The Bossa Moderna Movement - Bossa Nova for the 21st centuary

Bossa Nova is a genre which although rather niche, has captivated the world. Bossa Nova all started in the late 1950s, some say when the composer Antonio Carlos Jobim met the poet Vincius de Moraes in a small whiskey bar, Villarino, in downtown Rio in 1956 only then to together write the classic The Girl From Ipanema. 

Or maybe it was when Joao Gilberto played a unique rhythm in his composition "O Pato".... 

Well, ok, maybe it was when Joao Gilberto was looking down at the piano playing of Joao Donato in the back alley venues of Copacabana when the two Joaos were told they could only get on stage more nearer to closing time.  

It could have been when Bossa Nova's original vocalist, Nara Leao, hosted get-togethers in her Copacabana apartment with Roberto Menescal, Ronaldo Boscoli and others, where the soft vocals of Bossa Nova were formed (Menescal has told me it's because they were getting the broomstick from the apartment below).  

Or was it, as Bossa Nova commentator Rua Castro puts it, that Bossa Nova had indeed been around for 450 years, given it is actually a musical derivative of samba of which a whole 30 variations exist, and Bossa Nova is really only one of those.  

Wherever it was born, we know that Bossa Nova matured and came into its own (in the sense that it was being purposely written as Bossa Nova), around the mid to late 1950s.  

And it's more than just music to those of us that play it, sing it, and even develop it in the modern day.

It's just kind of magical.

When writing with Lysias Enio, brother and lyricist of many Joao Donato releases, he would always tell me it's another whole world of wonderful music. Paula Morelembaum, amazing exponent of this music having sung with Jobim on tour for many years and an established Bossa Nova vocalist herself, describes it to me as unexplainable music, which is just so hard not to love. And there are many more in the gang who simply can't describe the power and influence this music has on us, yet feel it. It really is a kind of music that you can't describe, because it is more than just a samba done at the head of the beat. There's chord progression, song structure, economical musicality, with an all encompassing sound of an era in there too, the workings of which are just too complex to describe, yet with a sound executed with such perceived simplicity.

There have been so many Bossa Nova songs written, and so many of those were written by a small group of passionate, talented Rio de Janeiro residents who brought something new and unique to the existing samba form. The songs from the early days have a certain taste to them, not even because they were recorded in analogue, or where the drums were, as I like to say, "put to the back", but because there was a definite magical sunshine-soaked chord progression, with happy-sad lyrics, and enough romance and mystique to top all other songwriting genres.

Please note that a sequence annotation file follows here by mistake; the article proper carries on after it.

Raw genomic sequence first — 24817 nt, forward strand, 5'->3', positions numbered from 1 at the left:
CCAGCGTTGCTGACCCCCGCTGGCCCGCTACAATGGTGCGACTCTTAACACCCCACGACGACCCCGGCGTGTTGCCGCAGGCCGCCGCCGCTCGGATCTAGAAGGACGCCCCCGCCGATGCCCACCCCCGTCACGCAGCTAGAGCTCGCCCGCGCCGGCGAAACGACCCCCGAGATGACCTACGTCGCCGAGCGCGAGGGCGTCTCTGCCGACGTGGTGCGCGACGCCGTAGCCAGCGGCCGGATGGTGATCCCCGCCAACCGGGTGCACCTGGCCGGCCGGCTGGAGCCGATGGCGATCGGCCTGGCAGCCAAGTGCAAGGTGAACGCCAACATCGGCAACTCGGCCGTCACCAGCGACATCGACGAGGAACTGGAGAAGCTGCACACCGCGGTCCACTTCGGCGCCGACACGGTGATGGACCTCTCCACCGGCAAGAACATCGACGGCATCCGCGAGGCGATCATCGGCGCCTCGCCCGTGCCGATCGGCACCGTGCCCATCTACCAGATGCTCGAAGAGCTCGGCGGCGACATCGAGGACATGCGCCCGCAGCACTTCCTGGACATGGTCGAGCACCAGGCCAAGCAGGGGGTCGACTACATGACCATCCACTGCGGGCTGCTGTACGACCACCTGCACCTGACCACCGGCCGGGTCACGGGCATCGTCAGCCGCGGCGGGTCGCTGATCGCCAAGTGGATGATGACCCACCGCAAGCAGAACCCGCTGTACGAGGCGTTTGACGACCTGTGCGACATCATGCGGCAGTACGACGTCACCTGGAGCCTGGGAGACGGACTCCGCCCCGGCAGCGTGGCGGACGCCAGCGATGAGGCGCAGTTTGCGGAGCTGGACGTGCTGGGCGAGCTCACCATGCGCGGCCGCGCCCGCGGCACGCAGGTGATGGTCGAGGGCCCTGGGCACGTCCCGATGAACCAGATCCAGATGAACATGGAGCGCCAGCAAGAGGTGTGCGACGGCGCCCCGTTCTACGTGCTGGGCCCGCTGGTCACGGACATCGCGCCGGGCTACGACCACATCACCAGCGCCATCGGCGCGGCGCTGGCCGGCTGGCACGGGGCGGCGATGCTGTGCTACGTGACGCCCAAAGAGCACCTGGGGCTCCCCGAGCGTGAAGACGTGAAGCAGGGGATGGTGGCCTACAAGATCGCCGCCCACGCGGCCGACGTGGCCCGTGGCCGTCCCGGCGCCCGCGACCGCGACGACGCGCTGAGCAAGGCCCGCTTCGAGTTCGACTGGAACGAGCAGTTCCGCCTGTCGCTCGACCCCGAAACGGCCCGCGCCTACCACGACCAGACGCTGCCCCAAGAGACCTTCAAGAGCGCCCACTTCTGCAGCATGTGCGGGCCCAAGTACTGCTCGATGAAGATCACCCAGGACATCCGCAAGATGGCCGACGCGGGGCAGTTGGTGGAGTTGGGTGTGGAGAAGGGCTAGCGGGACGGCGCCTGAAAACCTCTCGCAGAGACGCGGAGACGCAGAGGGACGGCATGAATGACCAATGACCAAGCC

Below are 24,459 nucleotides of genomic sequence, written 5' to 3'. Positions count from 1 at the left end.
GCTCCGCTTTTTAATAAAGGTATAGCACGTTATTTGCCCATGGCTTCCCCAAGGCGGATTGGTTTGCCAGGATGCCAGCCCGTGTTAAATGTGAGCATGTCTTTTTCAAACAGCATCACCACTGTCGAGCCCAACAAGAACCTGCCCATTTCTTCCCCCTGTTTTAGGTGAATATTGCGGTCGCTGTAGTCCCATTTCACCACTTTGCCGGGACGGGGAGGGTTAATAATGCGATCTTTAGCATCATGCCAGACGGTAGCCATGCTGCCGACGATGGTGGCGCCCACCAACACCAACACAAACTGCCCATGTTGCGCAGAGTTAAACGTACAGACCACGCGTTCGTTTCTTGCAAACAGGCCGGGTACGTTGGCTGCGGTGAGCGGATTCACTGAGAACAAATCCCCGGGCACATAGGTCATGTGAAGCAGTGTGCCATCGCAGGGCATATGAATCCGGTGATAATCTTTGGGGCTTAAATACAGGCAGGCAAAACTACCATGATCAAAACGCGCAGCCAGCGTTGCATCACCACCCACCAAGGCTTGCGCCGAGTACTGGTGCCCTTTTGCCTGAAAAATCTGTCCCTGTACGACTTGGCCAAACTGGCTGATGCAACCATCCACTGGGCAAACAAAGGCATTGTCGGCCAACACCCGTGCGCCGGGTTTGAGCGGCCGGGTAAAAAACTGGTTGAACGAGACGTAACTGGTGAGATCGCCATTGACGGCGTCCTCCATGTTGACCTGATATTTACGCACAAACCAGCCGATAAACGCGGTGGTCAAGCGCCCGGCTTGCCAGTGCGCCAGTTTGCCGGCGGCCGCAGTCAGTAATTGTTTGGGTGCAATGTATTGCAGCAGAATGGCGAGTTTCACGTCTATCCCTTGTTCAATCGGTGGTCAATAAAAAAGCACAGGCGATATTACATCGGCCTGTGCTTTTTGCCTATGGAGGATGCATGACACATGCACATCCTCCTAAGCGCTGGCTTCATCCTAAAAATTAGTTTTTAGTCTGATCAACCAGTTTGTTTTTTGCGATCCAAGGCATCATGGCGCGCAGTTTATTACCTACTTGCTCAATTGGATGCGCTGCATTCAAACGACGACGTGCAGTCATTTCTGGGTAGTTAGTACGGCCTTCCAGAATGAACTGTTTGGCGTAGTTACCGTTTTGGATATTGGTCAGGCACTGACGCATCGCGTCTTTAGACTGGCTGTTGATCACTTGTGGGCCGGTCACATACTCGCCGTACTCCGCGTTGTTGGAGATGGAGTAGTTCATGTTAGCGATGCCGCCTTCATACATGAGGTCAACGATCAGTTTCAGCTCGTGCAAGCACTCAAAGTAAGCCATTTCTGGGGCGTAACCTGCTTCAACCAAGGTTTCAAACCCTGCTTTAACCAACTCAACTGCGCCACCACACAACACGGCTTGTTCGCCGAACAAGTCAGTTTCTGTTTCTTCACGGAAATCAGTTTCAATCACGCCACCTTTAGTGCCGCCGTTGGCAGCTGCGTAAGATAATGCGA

That's how I see it. Or actually, how I see it was. Because now, modern Bossa Nova exponents like myself look to these days and the people that created them, in awe. But we don't feel like we are wanting to re-create the past in our own music. We want the Bossa Nova original creators - the lyricists like Boscali, the composers like Joao Donato, Carlos Lyra, Antonio Carlos Jobim, Marcos Valle and Menescal, and the deliverers like Joao Gilberto and Nara Leao, to live forever in the legacy that they created. For us, as Bossa Moderna exponents, our purpose is to bring that beauty they gave us to a new style - where Bossa moves into Nu Jazz, Pop and folk, albeit always delicately, keeping the sensuality and serene beauty in wraps, and keeping the genre on guard from the rigours of a music industry that has in many respects lost its way. It can be anything. And by anyone. In fact, Italy and France are potentially pumping out more Bossa Moderna tunes than Brazil these days. Which is great. 

For my own styles, Bossa Nova is always there - whether we describe some of my songs 'Solar" (a close cousin of Nu Jazz), "Surf Jazz", or even "Bossa Pop", it doesn't matter. What is important is that it is bringing something new to the Bossa 60s party - it is so important and personal to me to have the legacy of Bossa Nova ever present in my music, as others have too, which is all part of the new movement of Bossa Nova that we call Bossa Moderna. 

Why is it a movement?  Because Bossa Moderna is, in 2020, really moving.